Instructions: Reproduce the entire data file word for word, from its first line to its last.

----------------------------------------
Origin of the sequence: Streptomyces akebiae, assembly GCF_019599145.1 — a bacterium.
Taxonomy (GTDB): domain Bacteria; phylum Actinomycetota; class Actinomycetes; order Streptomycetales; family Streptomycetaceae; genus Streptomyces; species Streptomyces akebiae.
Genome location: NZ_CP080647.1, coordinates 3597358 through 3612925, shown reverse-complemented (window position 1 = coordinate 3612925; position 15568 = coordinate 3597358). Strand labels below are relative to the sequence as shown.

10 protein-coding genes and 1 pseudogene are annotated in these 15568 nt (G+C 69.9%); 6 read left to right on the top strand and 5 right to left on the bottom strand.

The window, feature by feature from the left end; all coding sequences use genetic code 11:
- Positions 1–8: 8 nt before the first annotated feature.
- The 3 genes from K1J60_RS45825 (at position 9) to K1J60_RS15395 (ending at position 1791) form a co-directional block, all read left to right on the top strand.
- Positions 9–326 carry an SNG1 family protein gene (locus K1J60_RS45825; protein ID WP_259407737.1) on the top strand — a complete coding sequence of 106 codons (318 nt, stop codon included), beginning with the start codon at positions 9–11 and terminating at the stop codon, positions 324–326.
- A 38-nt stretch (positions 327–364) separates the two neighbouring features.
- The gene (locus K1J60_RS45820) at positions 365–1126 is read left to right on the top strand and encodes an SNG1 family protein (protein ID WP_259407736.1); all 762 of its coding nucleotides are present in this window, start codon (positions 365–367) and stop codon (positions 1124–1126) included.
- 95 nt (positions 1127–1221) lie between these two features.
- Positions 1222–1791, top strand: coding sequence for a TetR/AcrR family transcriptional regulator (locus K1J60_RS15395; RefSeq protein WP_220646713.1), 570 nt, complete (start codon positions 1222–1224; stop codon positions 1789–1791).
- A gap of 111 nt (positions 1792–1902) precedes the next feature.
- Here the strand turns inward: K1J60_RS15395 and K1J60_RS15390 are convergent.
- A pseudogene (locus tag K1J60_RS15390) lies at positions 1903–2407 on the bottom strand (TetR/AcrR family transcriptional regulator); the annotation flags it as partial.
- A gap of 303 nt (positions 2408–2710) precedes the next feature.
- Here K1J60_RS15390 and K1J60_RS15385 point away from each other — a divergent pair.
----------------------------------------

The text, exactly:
Origin of the sequence: Streptomyces akebiae, assembly GCF_019599145.1 — a bacterium.
Taxonomy (GTDB): domain Bacteria; phylum Actinomycetota; class Actinomycetes; order Streptomycetales; family Streptomycetaceae; genus Streptomyces; species Streptomyces akebiae.
Genome location: NZ_CP080647.1, coordinates 3597358 through 3612925, shown reverse-complemented (window position 1 = coordinate 3612925; position 15568 = coordinate 3597358). Strand labels below are relative to the sequence as shown.

10 protein-coding genes and 1 pseudogene are annotated in these 15568 nt (G+C 69.9%); 6 read left to right on the top strand and 5 right to left on the bottom strand.

The window, feature by feature from the left end; all coding sequences use genetic code 11:
- Positions 1–8: 8 nt before the first annotated feature.
- The 3 genes from K1J60_RS45825 (at position 9) to K1J60_RS15395 (ending at position 1791) form a co-directional block, all read left to right on the top strand.
- Positions 9–326 carry an SNG1 family protein gene (locus K1J60_RS45825; protein ID WP_259407737.1) on the top strand — a complete coding sequence of 106 codons (318 nt, stop codon included), beginning with the start codon at positions 9–11 and terminating at the stop codon, positions 324–326.
- A 38-nt stretch (positions 327–364) separates the two neighbouring features.
- The gene (locus K1J60_RS45820) at positions 365–1126 is read left to right on the top strand and encodes an SNG1 family protein (protein ID WP_259407736.1); all 762 of its coding nucleotides are present in this window, start codon (positions 365–367) and stop codon (positions 1124–1126) included.
- 95 nt (positions 1127–1221) lie between these two features.
- Positions 1222–1791, top strand: coding sequence for a TetR/AcrR family transcriptional regulator (locus K1J60_RS15395; RefSeq protein WP_220646713.1), 570 nt, complete (start codon positions 1222–1224; stop codon positions 1789–1791).
- A gap of 111 nt (positions 1792–1902) precedes the next feature.
- Here the strand turns inward: K1J60_RS15395 and K1J60_RS15390 are convergent.
- A pseudogene (locus tag K1J60_RS15390) lies at positions 1903–2407 on the bottom strand (TetR/AcrR family transcriptional regulator); the annotation flags it as partial.
- A gap of 303 nt (positions 2408–2710) precedes the next feature.
- Here K1J60_RS15390 and K1J60_RS15385 point away from each other — a divergent pair.